After taking a few hits, NASA's newest space telescope will adjust its observation strategy to avoid its mirror being struck by tiny space rocks.
The James Webb Space Telescope (Webb or JWST) has yet to mark its launch anniversary, but over the past months 14 dust-size micrometeoroids have hit its golden mirror, which stretches 21 feet (6.5 meters) across. The observatory's view remains stunning, but mission personnel have decided to adjust the telescope's operations to avoid directly facing what experts have identified as "micrometeoroid avoidance zones."
"Micrometeoroids that strike the mirror head-on have twice the relative velocity and four times the kinetic energy, so avoiding this direction when feasible will help extend the exquisite optical performance for decades," Lee Feinberg, Webb optical telescope element manager at NASA's Goddard Space Flight Center in Maryland, said in a statement.
JWST planners knew to expect micrometeoroid impacts, and the telescope was designed to withstand the types of strikes scientists anticipated. However, after an impact in late May left more damage than the models predicted, mission personnel began studying ways to reduce impacts.
Webb is unusually vulnerable because its mirror is vast and directly exposed to space — unlike, for example, the Hubble Space Telescope's mirror, which is smaller and shielded by protective casing. But for JWST, shrinking or shielding the mirror would have reduced the telescope's power.
A team of experts gathered to analyze the May impact determined that the event was an unlucky break because a micrometeoroid with unusually high energy happened to strike a more vulnerable area of the mirror. Still, the scientists determined that it was worth tweaking JWST's observations to further reduce the odds of another such strike on the vast light-collecting surface.
JWST is orbiting what scientists call a Lagrange point, where gravitational tugs even out to create "parking spots" that spacecraft can exploit to reduce the fuel and maneuvers it needs to stay in position. JWST's particular Lagrange point is located nearly 1 million miles (1.5 million kilometers) away from Earth, on the side of our planet opposite the sun.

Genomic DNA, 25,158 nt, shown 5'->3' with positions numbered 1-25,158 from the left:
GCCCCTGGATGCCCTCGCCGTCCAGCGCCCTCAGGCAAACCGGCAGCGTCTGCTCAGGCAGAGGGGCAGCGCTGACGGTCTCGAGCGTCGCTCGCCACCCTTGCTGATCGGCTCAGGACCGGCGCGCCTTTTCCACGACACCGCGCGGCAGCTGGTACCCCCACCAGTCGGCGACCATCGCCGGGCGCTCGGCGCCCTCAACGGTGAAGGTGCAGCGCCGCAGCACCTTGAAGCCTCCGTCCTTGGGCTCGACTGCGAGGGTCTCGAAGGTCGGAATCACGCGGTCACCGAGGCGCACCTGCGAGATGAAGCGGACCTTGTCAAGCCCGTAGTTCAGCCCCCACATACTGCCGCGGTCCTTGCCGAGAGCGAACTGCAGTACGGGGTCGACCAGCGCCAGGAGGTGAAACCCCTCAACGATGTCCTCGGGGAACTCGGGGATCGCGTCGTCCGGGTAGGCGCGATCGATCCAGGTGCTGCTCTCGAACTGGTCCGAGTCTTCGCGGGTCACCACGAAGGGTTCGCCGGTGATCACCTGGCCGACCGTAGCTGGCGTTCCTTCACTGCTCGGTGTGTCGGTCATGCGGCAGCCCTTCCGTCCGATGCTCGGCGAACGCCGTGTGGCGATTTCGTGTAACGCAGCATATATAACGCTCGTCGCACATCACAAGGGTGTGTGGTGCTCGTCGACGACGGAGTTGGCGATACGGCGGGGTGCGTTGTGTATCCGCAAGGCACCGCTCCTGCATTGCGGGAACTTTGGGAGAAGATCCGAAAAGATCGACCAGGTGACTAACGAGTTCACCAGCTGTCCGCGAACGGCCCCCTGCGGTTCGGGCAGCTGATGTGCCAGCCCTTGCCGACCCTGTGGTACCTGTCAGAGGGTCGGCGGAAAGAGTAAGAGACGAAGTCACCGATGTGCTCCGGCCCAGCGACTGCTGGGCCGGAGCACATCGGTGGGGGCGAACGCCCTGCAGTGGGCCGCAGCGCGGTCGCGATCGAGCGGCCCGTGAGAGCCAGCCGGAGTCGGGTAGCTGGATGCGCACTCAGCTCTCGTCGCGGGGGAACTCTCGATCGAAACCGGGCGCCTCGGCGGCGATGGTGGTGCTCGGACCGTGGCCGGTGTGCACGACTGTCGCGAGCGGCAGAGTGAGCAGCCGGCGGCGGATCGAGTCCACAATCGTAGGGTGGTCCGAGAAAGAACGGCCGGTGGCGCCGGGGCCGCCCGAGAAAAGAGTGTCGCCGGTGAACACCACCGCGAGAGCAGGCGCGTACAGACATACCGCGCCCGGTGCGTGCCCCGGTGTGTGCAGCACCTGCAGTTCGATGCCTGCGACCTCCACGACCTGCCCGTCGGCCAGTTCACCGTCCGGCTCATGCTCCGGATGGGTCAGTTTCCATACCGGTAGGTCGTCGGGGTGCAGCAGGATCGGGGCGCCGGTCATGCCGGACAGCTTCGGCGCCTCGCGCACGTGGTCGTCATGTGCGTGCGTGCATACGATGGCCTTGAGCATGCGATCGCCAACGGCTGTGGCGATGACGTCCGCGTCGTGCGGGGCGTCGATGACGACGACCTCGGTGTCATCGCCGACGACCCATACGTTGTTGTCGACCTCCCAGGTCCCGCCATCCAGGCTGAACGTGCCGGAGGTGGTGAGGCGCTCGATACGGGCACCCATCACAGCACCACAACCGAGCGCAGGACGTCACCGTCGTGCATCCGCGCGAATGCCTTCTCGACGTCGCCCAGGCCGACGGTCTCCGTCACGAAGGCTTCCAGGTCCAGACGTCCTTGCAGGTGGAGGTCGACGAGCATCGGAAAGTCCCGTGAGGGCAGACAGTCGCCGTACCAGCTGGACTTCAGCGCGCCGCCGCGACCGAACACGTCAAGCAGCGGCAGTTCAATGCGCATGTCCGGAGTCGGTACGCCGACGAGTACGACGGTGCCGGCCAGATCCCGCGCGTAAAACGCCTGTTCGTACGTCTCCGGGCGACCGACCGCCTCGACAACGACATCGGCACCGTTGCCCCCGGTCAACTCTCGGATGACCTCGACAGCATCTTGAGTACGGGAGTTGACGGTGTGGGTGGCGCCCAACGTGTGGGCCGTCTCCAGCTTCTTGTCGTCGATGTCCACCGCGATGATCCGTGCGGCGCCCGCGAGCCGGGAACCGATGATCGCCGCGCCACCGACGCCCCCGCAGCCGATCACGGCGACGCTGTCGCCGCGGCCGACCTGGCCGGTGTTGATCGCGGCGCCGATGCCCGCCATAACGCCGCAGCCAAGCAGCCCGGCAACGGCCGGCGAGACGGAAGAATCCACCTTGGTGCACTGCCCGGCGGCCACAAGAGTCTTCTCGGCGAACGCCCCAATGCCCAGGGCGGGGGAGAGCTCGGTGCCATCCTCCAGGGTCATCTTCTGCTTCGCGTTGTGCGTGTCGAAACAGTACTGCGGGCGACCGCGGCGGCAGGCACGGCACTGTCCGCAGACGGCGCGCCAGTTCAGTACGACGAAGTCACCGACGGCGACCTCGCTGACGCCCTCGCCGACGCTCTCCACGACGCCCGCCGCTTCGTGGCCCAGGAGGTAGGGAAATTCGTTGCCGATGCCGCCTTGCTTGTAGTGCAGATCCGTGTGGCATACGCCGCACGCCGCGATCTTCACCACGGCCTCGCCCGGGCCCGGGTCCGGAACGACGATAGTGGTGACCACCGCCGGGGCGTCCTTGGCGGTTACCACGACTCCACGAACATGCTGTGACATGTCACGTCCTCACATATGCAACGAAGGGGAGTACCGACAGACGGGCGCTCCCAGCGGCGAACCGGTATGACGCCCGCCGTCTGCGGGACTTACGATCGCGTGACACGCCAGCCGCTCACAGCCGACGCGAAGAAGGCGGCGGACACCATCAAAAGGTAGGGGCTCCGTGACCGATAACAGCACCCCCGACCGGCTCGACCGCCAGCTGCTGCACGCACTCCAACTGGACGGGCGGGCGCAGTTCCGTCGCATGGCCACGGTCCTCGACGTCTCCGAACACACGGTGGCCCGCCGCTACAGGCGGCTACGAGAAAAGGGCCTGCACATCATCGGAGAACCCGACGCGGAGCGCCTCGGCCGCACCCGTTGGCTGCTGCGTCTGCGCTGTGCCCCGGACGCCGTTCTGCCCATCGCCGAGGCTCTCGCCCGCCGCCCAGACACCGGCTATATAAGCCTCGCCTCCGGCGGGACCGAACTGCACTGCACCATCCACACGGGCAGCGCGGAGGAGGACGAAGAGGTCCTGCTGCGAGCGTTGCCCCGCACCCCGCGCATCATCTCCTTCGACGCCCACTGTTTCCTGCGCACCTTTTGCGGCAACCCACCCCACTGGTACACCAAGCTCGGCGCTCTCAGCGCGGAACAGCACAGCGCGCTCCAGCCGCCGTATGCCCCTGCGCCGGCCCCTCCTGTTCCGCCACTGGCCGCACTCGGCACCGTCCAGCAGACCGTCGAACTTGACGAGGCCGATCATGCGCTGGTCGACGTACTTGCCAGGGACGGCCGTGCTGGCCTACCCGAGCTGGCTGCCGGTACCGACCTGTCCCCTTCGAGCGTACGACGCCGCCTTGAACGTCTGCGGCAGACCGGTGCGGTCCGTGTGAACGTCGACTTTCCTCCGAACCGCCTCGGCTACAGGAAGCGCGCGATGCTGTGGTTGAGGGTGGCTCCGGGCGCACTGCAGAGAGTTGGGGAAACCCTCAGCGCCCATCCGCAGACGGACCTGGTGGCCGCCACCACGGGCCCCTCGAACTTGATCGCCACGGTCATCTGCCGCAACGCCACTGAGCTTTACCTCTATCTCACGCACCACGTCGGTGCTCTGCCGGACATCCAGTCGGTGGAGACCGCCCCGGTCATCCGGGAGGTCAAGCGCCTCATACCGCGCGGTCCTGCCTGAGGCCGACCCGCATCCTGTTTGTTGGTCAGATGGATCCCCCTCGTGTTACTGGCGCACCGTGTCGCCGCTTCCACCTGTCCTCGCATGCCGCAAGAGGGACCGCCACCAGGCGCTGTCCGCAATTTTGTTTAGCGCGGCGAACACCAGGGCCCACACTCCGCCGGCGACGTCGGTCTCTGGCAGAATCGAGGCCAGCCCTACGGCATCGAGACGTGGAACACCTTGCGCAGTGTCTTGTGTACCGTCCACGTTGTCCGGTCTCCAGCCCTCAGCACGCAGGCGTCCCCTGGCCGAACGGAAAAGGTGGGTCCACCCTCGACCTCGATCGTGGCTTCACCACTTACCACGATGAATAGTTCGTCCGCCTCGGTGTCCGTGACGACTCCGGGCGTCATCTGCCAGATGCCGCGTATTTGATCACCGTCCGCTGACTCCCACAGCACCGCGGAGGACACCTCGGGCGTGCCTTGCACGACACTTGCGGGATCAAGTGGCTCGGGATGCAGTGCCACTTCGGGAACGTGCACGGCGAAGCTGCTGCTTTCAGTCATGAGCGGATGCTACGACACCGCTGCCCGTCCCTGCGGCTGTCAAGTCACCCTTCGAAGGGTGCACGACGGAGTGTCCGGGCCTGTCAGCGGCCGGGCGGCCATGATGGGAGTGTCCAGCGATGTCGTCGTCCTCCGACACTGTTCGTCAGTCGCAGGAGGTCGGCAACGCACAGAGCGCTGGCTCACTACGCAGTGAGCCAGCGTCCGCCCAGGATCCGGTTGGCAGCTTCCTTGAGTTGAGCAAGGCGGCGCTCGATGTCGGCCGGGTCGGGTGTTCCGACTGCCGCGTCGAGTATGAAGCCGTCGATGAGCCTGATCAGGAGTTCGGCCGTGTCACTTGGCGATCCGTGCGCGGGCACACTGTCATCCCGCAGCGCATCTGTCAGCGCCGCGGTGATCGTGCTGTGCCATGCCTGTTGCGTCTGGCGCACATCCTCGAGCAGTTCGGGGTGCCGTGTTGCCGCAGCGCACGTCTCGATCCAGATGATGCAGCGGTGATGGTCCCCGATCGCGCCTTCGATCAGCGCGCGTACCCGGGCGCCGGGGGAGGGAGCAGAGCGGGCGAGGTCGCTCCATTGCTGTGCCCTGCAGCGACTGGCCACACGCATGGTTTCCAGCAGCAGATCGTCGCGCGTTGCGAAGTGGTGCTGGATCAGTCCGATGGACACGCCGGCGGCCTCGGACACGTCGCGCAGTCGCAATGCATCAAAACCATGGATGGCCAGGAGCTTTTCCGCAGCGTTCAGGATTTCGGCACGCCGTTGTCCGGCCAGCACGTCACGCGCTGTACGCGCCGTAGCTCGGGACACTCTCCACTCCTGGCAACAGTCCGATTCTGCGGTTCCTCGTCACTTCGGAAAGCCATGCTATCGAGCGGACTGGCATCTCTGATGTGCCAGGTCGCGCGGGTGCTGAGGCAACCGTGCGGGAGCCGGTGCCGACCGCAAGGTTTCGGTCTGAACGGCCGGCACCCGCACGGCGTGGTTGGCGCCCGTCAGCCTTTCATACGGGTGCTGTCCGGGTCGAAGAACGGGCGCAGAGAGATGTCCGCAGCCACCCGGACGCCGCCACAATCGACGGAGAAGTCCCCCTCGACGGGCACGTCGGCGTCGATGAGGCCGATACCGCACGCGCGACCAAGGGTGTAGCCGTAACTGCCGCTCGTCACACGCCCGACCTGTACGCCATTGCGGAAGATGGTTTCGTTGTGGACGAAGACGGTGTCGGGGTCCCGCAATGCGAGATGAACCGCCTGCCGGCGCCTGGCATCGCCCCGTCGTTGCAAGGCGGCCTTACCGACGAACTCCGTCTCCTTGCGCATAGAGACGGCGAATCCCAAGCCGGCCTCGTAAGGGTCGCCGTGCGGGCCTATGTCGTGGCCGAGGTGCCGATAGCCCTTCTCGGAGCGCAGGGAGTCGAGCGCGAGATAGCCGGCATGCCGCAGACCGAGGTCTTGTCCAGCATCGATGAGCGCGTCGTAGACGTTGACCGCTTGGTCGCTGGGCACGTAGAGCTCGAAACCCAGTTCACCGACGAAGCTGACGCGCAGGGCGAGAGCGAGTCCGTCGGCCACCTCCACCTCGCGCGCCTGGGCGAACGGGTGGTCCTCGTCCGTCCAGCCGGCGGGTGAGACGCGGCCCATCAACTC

Other spacecraft have been stationed here before, which helped scientists model how many tiny micrometeoroids the observatory might encounter, and after the analysis of the May event, experts identified "micrometeoroid avoidance zones" of particular risk along the telescope's path through space.
Beginning next summer, as JWST embarks on its second year of science operations, the telescope will aim to avoid pointing its mirror into these zones during observations. Instead, JWST personnel will schedule those observations for a different time of year, when the micrometeoroid threat in the necessary direction is lower. The tweak won't block any science, although it will make scheduling the observatory more complicated, NASA officials have said.
Time-sensitive observations, including of objects within the solar system, can still occur in avoidance zones.
The announcement comes as the Space Telescope Science Institute in Maryland, which operates JWST, has begun accepting proposals from scientists who want to use the facility during its second year of science work, called Cycle 2.